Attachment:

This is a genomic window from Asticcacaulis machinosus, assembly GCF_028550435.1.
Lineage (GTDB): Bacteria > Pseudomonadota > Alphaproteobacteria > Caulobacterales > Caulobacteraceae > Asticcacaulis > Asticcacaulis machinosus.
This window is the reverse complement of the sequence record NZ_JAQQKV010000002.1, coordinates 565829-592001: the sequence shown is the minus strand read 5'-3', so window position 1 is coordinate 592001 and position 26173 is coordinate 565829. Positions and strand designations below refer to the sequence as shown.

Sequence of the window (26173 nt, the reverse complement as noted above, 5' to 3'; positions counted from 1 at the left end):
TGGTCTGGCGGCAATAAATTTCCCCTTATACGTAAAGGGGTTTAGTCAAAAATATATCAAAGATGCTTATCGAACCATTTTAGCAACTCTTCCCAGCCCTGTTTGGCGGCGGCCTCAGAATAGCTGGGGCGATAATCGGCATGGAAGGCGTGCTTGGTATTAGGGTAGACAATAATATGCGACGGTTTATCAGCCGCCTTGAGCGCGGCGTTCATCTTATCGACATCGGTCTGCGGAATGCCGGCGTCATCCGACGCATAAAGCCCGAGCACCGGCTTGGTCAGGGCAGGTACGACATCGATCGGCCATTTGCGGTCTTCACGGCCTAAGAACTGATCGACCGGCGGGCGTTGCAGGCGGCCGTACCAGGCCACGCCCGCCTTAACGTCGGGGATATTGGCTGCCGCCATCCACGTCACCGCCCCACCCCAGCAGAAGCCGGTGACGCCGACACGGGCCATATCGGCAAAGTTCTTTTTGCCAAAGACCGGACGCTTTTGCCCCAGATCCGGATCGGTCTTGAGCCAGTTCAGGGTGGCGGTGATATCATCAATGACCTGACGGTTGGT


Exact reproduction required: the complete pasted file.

This is a genomic window from Asticcacaulis machinosus, assembly GCF_028550435.1.
Lineage (GTDB): Bacteria > Pseudomonadota > Alphaproteobacteria > Caulobacterales > Caulobacteraceae > Asticcacaulis > Asticcacaulis machinosus.
This window is the reverse complement of the sequence record NZ_JAQQKV010000002.1, coordinates 565829-592001: the sequence shown is the minus strand read 5'-3', so window position 1 is coordinate 592001 and position 26173 is coordinate 565829. Positions and strand designations below refer to the sequence as shown.

Sequence of the window (26173 nt, the reverse complement as noted above, 5' to 3'; positions counted from 1 at the left end):
TGGTCTGGCGGCAATAAATTTCCCCTTATACGTAAAGGGGTTTAGTCAAAAATATATCAAAGATGCTTATCGAACCATTTTAGCAACTCTTCCCAGCCCTGTTTGGCGGCGGCCTCAGAATAGCTGGGGCGATAATCGGCATGGAAGGCGTGCTTGGTATTAGGGTAGACAATAATATGCGACGGTTTATCAGCCGCCTTGAGCGCGGCGTTCATCTTATCGACATCGGTCTGCGGAATGCCGGCGTCATCCGACGCATAAAGCCCGAGCACCGGCTTGGTCAGGGCAGGTACGACATCGATCGGCCATTTGCGGTCTTCACGGCCTAAGAACTGATCGACCGGCGGGCGTTGCAGGCGGCCGTACCAGGCCACGCCCGCCTTAACGTCGGGGATATTGGCTGCCGCCATCCACGTCACCGCCCCACCCCAGCAGAAGCCGGTGACGCCGACACGGGCCATATCGGCAAAGTTCTTTTTGCCAAAGACCGGACGCTTTTGCCCCAGATCCGGATCGGTCTTGAGCCAGTTCAGGGTGGCGGTGATATCATCAATGACCTGACGGTTGGT